By JOHN T. WARD
Two major streets in the heart of downtown Red Bank would be closed to traffic to allow mid-street dining and shopping under action taken by the borough council Wednesday night.
The economic recovery measure needed lightning-fast approval so the business district “can to be ready the second we get the call” from Trenton about expected loosening of COVID-19 restrictions, said Councilwoman Kate Triggiano.
Monmouth Street between Broad Street and Maple Avenue would become a pedestrian plaza all day on Sundays. Below, the council during its online meeting Wednesday night. (2013 Photo by John T. Ward. Click to enlarge.)
The plan calls for Broad Street between West Front and Wallace streets to be closed to vehicular traffic on Thursday, Friday and Saturday evenings.
Monmouth Street between Broad and Maple Avenue would be closed “all day” Sunday, Triggiano said.
Details about table placement, display of goods and more will be announced shortly, she told redbankgreen after the council’s semimonthly meeting, held online.
The all-Democrat governing body voted unanimously to approve the street closings in the form of a resolution that was not listed on the agenda and appeared not to be in printed form.
The action came just hours after the second meeting of an ad hoc committee formed last week to explore creation of pedestrian plazas as a way to enhance the town’s recovery, said Triggiano, who is a member of the group along with other town officials and business representatives.
Swift action on the measure was needed, Triggiano said, because other towns nearby, including Long Branch, were moving to do the same, and “we can’t wait. We want Red Bank to be ready the second we get the call,” she said.
During the public comment portion of the council meeting, Victor Kuo, whose Temple Gourmet Chinese Restaurant lies just outside both closure zones, asked why the Broad Street closure did not extend as far south as Canal Street or Peters Place, as some street fairs do.
Mayor Pasquale Menna responded that the parameters were set under a “consensus decision” that included “lots of deliberation” about public safety considerations, which he did not specify.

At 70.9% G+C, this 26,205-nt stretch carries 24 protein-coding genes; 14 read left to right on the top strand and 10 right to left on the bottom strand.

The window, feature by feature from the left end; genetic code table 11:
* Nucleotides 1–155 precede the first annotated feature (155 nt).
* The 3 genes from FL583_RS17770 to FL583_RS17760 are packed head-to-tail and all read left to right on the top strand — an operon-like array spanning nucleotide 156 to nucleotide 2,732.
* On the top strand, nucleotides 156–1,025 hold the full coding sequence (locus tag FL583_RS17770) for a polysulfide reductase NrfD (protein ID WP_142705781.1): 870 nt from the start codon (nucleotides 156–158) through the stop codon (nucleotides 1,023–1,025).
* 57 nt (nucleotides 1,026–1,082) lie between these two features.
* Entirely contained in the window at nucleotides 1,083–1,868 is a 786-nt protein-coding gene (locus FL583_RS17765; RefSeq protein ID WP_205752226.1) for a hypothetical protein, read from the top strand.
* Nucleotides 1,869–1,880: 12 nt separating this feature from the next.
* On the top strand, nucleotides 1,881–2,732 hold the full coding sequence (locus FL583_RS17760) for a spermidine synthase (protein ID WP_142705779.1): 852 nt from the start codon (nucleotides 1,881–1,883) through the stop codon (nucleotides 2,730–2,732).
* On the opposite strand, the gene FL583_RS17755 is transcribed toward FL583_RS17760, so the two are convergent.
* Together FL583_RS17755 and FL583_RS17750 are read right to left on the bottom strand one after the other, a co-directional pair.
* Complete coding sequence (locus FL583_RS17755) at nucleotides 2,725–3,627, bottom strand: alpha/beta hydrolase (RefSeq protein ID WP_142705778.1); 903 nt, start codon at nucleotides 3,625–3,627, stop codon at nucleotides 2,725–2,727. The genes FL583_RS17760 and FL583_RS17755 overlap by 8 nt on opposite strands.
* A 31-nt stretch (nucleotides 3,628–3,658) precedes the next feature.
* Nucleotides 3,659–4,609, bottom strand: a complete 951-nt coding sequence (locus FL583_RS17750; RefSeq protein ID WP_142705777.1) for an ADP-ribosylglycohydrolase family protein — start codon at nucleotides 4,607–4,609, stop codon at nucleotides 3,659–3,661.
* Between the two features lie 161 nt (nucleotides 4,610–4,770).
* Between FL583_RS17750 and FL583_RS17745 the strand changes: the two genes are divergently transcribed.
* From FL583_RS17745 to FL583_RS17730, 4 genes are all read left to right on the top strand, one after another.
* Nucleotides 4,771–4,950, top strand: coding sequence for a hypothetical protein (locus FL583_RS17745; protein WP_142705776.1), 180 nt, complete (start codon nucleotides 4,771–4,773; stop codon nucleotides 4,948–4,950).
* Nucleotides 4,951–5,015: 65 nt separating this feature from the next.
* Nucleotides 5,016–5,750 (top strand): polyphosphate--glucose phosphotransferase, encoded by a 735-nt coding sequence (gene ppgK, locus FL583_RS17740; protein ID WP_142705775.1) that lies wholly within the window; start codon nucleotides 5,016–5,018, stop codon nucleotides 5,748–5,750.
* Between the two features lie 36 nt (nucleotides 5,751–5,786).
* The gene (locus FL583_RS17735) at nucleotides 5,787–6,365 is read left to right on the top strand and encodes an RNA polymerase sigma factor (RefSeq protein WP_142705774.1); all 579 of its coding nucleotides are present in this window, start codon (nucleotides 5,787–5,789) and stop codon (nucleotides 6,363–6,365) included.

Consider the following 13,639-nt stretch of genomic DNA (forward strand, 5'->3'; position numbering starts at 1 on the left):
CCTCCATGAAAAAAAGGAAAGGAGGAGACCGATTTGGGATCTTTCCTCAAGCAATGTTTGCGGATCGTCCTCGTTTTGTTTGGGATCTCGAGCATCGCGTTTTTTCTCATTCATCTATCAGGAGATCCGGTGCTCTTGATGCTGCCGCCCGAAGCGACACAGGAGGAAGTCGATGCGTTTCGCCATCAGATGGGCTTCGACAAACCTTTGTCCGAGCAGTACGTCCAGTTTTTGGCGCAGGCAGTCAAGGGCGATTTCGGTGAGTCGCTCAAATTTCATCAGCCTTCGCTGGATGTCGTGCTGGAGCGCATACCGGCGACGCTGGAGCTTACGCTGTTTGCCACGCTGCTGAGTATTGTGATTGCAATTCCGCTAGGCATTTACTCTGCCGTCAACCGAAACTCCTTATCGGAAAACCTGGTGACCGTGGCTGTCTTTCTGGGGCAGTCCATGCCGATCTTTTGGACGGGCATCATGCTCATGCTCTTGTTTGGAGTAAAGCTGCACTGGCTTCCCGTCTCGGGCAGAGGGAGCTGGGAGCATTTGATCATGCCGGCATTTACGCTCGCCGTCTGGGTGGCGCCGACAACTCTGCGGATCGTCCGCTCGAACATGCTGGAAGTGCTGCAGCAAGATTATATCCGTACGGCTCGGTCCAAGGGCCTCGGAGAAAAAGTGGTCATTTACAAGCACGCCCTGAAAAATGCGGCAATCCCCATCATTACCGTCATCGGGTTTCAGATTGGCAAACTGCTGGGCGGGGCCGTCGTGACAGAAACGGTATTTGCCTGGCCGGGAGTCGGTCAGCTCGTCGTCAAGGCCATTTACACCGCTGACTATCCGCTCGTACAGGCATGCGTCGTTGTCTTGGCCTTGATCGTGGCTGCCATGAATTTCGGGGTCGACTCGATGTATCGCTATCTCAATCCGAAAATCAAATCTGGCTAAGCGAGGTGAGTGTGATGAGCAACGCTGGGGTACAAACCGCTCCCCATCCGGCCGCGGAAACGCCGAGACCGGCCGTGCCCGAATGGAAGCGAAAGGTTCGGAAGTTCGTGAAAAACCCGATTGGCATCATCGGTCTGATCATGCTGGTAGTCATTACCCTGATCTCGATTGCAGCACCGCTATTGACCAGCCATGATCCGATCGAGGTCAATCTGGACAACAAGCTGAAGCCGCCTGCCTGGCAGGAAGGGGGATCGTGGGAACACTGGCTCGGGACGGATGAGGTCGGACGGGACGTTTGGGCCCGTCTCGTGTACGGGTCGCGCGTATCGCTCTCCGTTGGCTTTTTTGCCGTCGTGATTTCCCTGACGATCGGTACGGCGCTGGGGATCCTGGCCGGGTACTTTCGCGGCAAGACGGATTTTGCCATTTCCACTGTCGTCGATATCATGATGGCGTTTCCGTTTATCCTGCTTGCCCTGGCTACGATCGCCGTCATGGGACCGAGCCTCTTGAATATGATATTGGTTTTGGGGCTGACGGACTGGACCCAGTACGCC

“Let’s see how it plays out, and if we have to tweak it, we will,” Menna said of the plan.
Triggiano emphasized that the move is “a first phase,” and that the committee plans to take up issues affecting non-downtown businesses as well.
“But this was really a big chunk of what we need to be addressing,” she said.
Triggiano said the committee had reviewed a suggestion that called for closing down a portion of the English Plaza parking lot, and another for a joint closure of Monmouth and White streets.
But “overall, there was resounding support” for the Broad and Monmouth street closures, she told redbankgreen.
Safety issues were “deeply considered” by the committee, she said, though she deferred questions on ambulance movements and related issues to police Chief Darren McConnell.
Also on the committee’s task list is a review of draft guidance from the New Jersey Division of Alcohol and Beverage Control “that may allow establishments with liquor licenses to extend their premises,” the formation announcement said last week.
No information about the committee’s deliberations on alcohol sales was immediately available.
Last week, the borough rolled out a new quick-pickup parking program that dedicates parking spaces outside clusters of stores and restaurants for five-minute, free parking so customers can pick up pre-ordered food and merchandise.